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Easter v. Oklahoma Department of Wildlife Conservation

United States District Court, E.D. Oklahoma

October 30, 2017

MARY EASTER, as Special Administrator for the Estate of Billy Patrick, deceased, Plaintiff,
v.
OKLAHOMA DEPARTMENT OF WILDLIFE CONSERVATION; and JARED CRAMER, in his individual capacity, Defendants.

          OPINION AND ORDER

          KIMBERLY E. WEST, UNITED STATES MAGISTRATE JUDGE.

         This matter comes before the Court on Defendants' Motion for Summary Judgment (Docket Entry #58). On April 26, 2015, Decedent Billy Patrick (“Patrick”), Carl Locke (“Locke”), and Lyndi King (“King”) went fishing at a pond in an area known as Sanders Flats located in rural Adair County, Oklahoma at around 8:30 a.m. They fished on the east side of the pond by their vehicle. Patrick and King proceeded to the northwest corner of the pond while Locke remained close to the vehicle. After fishing for approximately one hour, Game Warden Cody Youngblood (“Youngblood”) appeared at the pond near Patrick and King. Youngblood wrote Patrick a ticket for fishing without a license. Patrick walked to Locke's location and told him what had happened. Game Warden Jared Cramer (“Cramer”) heard on his radio that Youngblood was in contact with at least two people and that they both had warrants for their arrest out of the State of Arkansas. He did not know the basis for the warrants. Cramer went to Youngblood's location to assist him because the radio traffic indicated Youngblood would be taking the subjects into custody. Cramer approached from the west and pulled in next to Youngblood on the passenger side of his truck. Cramer exited his vehicle and asked Youngblood which subject had a warrant. Youngblood indicated the individual with the white t-shirt which would later be determined to be Patrick. Cramer noted Patrick was pacing. Cramer drove to the other side of the pond where Patrick and Locke were located.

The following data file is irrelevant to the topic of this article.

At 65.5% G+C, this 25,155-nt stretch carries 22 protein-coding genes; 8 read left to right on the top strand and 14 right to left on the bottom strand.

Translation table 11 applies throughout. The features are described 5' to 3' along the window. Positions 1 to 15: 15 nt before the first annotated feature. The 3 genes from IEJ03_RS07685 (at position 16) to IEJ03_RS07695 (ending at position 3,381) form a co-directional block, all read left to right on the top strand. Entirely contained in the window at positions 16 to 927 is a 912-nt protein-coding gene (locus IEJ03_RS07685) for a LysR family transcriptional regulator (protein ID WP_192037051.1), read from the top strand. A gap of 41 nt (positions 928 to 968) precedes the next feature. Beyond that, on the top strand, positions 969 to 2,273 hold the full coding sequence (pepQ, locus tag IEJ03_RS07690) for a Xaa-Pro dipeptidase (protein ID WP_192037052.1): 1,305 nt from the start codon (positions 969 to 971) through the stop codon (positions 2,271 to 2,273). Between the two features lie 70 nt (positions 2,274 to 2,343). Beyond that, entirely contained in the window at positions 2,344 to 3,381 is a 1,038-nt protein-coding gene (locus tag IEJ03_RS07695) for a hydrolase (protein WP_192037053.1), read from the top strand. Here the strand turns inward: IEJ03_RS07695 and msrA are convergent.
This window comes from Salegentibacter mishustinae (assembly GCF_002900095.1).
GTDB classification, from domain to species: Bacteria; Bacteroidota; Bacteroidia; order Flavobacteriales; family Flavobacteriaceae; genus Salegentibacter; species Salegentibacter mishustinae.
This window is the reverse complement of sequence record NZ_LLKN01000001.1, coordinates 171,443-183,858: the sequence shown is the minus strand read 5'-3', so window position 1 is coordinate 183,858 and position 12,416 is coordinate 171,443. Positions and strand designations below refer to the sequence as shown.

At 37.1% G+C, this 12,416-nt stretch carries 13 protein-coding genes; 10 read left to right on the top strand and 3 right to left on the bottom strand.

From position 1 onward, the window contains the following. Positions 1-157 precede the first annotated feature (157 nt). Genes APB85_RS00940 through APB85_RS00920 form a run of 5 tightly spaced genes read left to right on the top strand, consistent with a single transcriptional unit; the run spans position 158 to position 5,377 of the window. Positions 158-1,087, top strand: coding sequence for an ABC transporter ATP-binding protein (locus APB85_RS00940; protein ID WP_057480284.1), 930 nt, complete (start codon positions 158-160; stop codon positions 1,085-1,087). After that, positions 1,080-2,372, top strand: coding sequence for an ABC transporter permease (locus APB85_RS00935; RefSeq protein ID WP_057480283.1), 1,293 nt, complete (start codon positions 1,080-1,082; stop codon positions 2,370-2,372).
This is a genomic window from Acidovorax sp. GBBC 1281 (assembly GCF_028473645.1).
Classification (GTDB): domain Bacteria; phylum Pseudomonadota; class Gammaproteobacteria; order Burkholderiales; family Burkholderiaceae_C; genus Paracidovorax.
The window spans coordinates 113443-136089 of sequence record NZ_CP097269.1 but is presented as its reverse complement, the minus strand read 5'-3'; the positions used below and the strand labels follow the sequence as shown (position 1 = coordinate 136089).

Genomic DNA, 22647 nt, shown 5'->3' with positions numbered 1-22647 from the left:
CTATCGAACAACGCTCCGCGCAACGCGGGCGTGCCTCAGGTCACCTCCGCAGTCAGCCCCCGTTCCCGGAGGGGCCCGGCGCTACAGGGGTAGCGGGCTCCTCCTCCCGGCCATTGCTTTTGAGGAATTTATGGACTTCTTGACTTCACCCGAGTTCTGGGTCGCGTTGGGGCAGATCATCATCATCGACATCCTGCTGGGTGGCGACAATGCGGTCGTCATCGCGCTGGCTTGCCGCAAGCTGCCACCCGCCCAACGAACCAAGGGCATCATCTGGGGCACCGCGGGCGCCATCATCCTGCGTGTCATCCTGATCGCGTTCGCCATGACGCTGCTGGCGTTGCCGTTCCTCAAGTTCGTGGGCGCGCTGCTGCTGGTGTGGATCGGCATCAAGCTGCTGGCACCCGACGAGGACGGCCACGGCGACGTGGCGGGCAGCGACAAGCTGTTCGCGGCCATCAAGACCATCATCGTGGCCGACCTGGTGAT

Cramer asked Patrick to put his hands on the bed of Patrick's truck and asked if he had any weapons on her person. He then asked Patrick to place his hands behind his back and point his thumbs up. Immediately after this instruction, Patrick ran to Cramer's right toward the slope down to the pond. Cramer pursued Patrick and tackled him with both individuals falling to the ground. The two men rolled on the ground into the water of the pond.